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Malaria rapid diagnostic tests (RDTs) are widely used in clinical and surveillance settings. However, the performance of most RDTs has not been characterized at parasite densities below detection by microscopy. We present findings from Uganda, where RDT results from 491 participants with suspected malaria were correlated with quantitative polymerase chain reaction (qPCR)-defined parasitemia. Compared with qPCR, the sensitivity and specificity of the RDT for Plasmodium falciparum mono-infections were 76% (95% confidence interval [CI]: 68–83%) and 95% (95% CI: 92–97%), respectively. The sensitivity of the RDT at parasite densities between 0.2 and 200 parasites/μL was surprisingly high (87%, 95% CI: 74–94%). The high sensitivity of the RDT is likely because of histidine-rich protein 2 from submicroscopic infections, gametocytes, or sequestered parasites. These findings underscore the importance of evaluating different RDTs in field studies against qPCR reference testing to better define the sensitivity and specificity, particularly at low parasite densities.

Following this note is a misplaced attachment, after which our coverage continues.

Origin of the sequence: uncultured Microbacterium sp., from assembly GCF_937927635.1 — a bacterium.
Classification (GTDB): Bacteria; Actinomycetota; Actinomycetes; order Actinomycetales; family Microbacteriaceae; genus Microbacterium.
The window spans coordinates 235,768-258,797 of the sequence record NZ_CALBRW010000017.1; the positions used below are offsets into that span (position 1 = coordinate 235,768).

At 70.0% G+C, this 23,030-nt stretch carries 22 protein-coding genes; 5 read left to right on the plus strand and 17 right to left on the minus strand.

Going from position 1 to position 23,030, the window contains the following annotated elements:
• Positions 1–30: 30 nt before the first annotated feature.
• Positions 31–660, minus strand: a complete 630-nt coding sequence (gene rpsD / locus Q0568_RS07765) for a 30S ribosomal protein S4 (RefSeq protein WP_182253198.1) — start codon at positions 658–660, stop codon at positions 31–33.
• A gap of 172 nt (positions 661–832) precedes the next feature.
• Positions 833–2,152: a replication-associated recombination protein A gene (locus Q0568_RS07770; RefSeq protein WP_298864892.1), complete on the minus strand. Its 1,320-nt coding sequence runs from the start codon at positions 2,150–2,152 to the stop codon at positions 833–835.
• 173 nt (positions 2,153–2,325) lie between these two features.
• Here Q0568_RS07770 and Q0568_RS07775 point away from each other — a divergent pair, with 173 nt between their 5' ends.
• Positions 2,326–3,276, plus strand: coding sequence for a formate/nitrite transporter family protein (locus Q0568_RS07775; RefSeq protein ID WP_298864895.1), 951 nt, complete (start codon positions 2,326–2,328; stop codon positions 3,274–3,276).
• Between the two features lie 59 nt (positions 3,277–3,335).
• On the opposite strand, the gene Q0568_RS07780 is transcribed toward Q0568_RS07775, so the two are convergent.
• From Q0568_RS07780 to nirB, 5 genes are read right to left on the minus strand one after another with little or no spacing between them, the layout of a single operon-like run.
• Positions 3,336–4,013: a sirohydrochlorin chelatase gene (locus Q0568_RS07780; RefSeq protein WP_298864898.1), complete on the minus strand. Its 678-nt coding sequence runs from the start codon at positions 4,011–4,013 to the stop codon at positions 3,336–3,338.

Financial support: S. K. Y. reports grants from Canadian Institutes of Health Research and Alberta Economic Development and Trade.
Authors’ addresses: Catherine J. Mitran, School of Public Health, University of Alberta, Edmonton, Alberta, Canada, E-mail: firstname.lastname@example.org. Anthony K. Mbonye, School of Public Health, Makerere University College of Health Sciences, Kampala, Uganda, E-mail: email@example.com. Michael Hawkes, Department of Pediatrics, University of Alberta, Edmonton, Alberta, Canada, E-mail: firstname.lastname@example.org. Stephanie K. Yanow, School of Public Health, University of Alberta, Edmonton, Alberta, Canada, and Department of Medical Microbiology and Immunology, University of Alberta, Edmonton, Alberta, Canada, E-mail: email@example.com.